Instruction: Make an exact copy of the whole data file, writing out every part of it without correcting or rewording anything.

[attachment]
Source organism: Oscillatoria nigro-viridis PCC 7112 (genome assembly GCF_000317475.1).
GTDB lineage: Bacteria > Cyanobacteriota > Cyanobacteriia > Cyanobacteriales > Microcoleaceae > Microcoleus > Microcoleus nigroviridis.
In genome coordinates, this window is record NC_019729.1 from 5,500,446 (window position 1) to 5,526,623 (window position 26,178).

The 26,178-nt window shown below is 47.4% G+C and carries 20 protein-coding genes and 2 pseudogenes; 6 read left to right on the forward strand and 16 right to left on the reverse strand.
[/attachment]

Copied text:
Source organism: Oscillatoria nigro-viridis PCC 7112 (genome assembly GCF_000317475.1).
GTDB lineage: Bacteria > Cyanobacteriota > Cyanobacteriia > Cyanobacteriales > Microcoleaceae > Microcoleus > Microcoleus nigroviridis.
In genome coordinates, this window is record NC_019729.1 from 5,500,446 (window position 1) to 5,526,623 (window position 26,178).

The 26,178-nt window shown below is 47.4% G+C and carries 20 protein-coding genes and 2 pseudogenes; 6 read left to right on the forward strand and 16 right to left on the reverse strand.